Johan Djourou in Senegal - Picture Gallery

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Johan Djourou in Senegal

Arsenal reporter Nick Ames is in Senegal for the week - following Johan Djourou every step of the way as he visits his Kemi Malaika Foundation, and calling in at Patrick Vieira’s Diambars academy.
The month of June might signal beach time for some footballers - but not Johan Djourou. He’s here in Saly, Senegal this week, making his second visit to the Kemi Malaika Foundation of which he is an ambassador, and over the past two days he visited the areas that benefit from the charity’s work and made a very special presentation.
As well as Johan, our party includes the charismatic Costa Bonato - the founder of Kemi Malaika - and General Mamadou Seck, the former Senegalese ambassador to the US. Having travelled to Saly on Monday, we spent yesterday morning in the neighbouring commune of Ngaparou, where our ports of call included a women’s group, a local school and the town’s football team.
Johan’s willingness to engage with all that he sees, and everyone he meets, is striking. We never leave a location until he has greeted all who throng to meet him; he poses question after interested question to the local mayor and councillors who accompany us.
At the football club, Johan donated a new set of balls and immediately embarked upon some five-a-side with the team, which plays in the Senegalese second tier. At the school, he handed over a cheque for roughly £8,500 - which will fund the completion of three new classrooms.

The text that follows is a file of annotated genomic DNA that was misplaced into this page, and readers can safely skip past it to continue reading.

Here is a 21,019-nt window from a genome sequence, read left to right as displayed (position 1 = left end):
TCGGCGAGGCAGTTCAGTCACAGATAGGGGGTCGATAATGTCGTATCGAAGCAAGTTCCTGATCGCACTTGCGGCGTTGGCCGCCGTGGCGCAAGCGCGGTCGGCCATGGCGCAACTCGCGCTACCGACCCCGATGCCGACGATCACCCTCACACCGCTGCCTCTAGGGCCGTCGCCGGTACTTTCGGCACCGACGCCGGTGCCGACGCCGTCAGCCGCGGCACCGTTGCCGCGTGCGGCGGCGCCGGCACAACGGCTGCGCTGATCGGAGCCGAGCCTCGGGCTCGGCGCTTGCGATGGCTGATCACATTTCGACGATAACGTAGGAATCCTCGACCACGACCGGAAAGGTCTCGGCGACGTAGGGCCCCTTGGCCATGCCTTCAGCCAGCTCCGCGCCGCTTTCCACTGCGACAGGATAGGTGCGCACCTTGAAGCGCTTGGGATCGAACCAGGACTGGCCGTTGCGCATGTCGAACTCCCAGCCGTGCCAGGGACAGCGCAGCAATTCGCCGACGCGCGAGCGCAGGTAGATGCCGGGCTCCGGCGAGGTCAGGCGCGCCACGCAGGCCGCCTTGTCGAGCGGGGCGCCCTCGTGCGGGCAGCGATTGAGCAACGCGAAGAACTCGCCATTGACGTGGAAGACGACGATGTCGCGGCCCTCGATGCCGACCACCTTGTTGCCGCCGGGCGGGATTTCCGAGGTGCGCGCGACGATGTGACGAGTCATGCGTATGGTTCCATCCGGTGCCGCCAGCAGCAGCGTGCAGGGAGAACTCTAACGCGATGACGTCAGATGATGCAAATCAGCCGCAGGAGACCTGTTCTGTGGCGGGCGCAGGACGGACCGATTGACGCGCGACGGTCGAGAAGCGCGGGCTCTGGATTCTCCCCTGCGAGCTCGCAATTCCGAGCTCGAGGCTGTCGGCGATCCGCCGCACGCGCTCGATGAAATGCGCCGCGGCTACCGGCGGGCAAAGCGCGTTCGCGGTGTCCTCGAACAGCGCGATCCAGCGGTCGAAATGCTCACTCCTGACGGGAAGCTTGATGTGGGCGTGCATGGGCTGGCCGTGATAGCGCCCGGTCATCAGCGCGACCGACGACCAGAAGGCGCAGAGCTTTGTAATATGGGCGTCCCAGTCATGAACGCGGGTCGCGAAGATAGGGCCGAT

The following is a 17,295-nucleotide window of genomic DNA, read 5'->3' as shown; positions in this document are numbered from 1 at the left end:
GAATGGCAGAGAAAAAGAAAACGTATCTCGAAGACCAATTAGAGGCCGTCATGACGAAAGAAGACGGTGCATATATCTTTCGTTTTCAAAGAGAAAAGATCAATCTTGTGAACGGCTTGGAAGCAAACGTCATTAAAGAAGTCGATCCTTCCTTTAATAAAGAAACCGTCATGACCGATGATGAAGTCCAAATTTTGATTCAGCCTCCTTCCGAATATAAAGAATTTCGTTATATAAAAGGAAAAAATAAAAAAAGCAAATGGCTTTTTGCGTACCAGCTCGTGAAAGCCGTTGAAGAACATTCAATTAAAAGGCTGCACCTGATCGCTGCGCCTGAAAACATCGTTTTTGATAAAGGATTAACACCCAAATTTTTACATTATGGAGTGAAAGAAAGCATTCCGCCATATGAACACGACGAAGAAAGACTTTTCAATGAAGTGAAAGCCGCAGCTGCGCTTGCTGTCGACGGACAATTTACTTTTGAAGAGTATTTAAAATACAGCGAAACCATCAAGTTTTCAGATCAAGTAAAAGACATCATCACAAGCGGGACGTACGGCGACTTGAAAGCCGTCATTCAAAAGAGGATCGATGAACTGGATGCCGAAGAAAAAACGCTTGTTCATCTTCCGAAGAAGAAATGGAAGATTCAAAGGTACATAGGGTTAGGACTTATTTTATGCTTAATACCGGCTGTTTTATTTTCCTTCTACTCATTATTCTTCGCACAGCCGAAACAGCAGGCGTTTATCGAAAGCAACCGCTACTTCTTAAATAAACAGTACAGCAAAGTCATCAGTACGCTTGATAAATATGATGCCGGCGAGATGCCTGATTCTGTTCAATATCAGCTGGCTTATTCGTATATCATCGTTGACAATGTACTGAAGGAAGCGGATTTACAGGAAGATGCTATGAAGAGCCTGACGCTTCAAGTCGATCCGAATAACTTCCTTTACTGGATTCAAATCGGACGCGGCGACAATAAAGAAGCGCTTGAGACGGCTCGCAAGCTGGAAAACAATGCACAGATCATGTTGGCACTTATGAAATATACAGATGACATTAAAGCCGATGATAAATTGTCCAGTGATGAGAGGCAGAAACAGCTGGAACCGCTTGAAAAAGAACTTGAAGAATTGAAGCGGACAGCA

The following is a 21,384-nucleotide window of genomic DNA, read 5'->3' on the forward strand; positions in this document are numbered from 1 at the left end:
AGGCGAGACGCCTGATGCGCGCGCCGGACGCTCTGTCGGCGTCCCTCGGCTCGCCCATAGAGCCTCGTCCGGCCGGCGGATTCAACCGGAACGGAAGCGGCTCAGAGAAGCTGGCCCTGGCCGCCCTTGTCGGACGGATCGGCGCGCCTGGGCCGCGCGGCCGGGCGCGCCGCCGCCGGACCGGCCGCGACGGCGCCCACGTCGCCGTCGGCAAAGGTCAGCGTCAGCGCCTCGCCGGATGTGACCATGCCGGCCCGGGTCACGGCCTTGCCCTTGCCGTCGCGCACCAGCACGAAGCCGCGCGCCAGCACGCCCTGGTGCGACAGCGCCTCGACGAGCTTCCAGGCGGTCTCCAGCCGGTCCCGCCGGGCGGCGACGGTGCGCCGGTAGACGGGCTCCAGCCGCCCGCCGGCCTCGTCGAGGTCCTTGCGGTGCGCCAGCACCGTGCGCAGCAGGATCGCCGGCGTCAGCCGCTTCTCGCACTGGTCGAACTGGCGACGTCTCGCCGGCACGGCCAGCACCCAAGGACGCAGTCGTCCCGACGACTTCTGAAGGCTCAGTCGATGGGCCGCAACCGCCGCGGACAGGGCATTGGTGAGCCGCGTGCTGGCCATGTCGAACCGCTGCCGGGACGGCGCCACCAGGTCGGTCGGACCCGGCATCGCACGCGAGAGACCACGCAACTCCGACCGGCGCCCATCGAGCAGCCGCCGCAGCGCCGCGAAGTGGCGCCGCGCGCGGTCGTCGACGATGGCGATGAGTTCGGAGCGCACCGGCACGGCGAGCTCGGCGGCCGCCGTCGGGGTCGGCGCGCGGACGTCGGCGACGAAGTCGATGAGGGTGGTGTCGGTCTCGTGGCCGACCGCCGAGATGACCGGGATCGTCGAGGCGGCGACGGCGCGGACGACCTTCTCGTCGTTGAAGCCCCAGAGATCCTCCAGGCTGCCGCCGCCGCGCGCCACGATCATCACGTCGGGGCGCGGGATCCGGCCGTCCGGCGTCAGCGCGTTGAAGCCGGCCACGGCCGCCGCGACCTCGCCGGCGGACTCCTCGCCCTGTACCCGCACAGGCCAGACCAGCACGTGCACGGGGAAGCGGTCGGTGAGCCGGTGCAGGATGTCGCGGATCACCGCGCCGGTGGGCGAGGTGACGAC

Kemi Malaika invests in the entire community - underpinning the centrepiece of its work. Kalan School is the foundation’s pride and joy. In a country with literacy levels of around 40 per cent and unemployment at 48 per cent, a huge percentage of children can not obtain the skills they need to build a better future. Kalan aims to bring together those of all social classes and backgrounds to provide a new standard of education to Senegal.
Yesterday afternoon, pupils at Kalan were given an afternoon off lessons, and treated us to a feast of choral and theatrical performances. The school is set in a courtyard shaded by mango trees and, under one of those, Johan signed shirts for a queue of youngsters. The smiles were heartfelt, both ways.
I’ll go into greater detail tomorrow with exclusive thoughts from Johan. He’s talked in depth about his close relationship to Africa, and what it means for him to be a fundamental part of the Kemi Malaika project.
Now I’m off to Diambars, Patrick Vieira’s football academy. I’ll be linking back up with Johan and company tonight.

8 Jun 2011